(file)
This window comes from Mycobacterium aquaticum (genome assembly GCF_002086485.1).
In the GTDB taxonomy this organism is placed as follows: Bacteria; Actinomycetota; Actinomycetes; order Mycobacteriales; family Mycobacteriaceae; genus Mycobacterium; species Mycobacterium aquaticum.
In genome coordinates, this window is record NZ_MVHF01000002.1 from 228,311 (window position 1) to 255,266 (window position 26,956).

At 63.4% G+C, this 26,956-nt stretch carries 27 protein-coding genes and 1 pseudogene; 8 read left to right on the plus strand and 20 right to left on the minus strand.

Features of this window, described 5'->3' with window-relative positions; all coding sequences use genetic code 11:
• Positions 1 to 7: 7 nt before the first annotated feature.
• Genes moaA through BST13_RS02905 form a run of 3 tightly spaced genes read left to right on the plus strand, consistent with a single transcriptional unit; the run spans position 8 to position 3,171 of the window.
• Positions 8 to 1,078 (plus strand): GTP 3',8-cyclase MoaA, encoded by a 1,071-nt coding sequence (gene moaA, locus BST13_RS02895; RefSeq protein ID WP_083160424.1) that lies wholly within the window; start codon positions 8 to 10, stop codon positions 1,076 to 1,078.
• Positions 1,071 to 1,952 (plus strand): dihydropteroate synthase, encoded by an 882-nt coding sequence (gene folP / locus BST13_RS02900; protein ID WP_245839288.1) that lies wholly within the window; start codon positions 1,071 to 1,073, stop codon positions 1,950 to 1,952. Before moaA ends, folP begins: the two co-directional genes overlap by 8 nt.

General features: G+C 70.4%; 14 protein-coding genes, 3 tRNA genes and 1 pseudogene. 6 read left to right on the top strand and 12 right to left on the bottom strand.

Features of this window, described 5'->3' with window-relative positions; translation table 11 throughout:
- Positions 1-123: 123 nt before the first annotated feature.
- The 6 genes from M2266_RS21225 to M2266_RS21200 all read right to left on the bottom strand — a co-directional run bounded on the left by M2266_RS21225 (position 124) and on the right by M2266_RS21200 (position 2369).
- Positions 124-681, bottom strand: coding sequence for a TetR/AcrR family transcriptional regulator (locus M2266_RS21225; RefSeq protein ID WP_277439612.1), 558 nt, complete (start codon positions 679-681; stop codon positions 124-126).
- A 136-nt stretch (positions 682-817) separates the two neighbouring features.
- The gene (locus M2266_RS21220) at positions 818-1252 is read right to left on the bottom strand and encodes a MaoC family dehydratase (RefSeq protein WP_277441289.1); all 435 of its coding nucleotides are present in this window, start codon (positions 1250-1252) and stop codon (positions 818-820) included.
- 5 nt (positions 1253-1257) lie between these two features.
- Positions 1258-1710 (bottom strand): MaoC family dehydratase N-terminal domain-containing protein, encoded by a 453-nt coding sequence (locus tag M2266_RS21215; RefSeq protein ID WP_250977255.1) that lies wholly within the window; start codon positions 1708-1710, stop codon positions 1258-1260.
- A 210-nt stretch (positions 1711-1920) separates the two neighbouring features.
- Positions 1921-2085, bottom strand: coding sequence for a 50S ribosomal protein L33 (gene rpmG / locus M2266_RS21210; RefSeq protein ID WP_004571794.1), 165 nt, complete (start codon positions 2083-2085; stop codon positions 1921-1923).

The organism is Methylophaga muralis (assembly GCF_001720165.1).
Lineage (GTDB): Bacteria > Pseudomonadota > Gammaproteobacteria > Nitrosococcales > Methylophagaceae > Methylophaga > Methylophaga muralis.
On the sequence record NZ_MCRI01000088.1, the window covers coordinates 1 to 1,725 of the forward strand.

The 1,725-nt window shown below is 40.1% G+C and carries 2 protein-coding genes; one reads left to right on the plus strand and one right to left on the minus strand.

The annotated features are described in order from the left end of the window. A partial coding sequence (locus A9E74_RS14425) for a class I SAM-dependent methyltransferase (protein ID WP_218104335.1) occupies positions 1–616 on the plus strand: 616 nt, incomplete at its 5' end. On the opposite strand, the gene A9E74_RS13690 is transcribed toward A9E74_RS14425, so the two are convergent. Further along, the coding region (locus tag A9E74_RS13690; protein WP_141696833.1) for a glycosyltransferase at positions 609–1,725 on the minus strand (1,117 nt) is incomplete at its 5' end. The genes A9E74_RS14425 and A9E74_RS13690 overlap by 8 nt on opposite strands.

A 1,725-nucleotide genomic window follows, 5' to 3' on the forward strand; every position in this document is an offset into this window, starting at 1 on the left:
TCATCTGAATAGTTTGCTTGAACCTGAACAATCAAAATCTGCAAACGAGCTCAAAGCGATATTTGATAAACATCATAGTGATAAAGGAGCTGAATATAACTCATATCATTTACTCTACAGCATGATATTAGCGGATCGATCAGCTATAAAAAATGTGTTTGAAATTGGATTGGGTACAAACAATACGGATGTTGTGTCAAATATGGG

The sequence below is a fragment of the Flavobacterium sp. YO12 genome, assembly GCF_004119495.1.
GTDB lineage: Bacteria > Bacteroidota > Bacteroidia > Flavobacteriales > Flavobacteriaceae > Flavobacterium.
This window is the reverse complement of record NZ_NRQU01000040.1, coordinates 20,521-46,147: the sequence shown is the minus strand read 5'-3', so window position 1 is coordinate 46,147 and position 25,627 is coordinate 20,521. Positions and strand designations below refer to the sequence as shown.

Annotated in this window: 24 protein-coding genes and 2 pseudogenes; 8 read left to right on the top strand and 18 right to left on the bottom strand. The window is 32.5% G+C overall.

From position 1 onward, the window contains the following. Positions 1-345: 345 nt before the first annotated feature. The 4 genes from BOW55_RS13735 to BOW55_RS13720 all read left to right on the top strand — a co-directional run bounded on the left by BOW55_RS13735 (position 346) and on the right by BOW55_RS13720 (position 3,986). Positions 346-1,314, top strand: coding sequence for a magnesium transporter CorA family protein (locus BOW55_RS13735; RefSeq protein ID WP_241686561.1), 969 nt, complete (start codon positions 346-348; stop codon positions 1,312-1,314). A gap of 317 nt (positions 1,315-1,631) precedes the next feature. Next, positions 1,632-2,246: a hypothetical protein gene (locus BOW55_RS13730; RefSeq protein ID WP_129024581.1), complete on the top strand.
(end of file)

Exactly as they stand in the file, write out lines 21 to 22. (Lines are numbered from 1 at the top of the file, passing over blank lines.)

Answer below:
The organism is Methylophaga muralis (assembly GCF_001720165.1).
Lineage (GTDB): Bacteria > Pseudomonadota > Gammaproteobacteria > Nitrosococcales > Methylophagaceae > Methylophaga > Methylophaga muralis.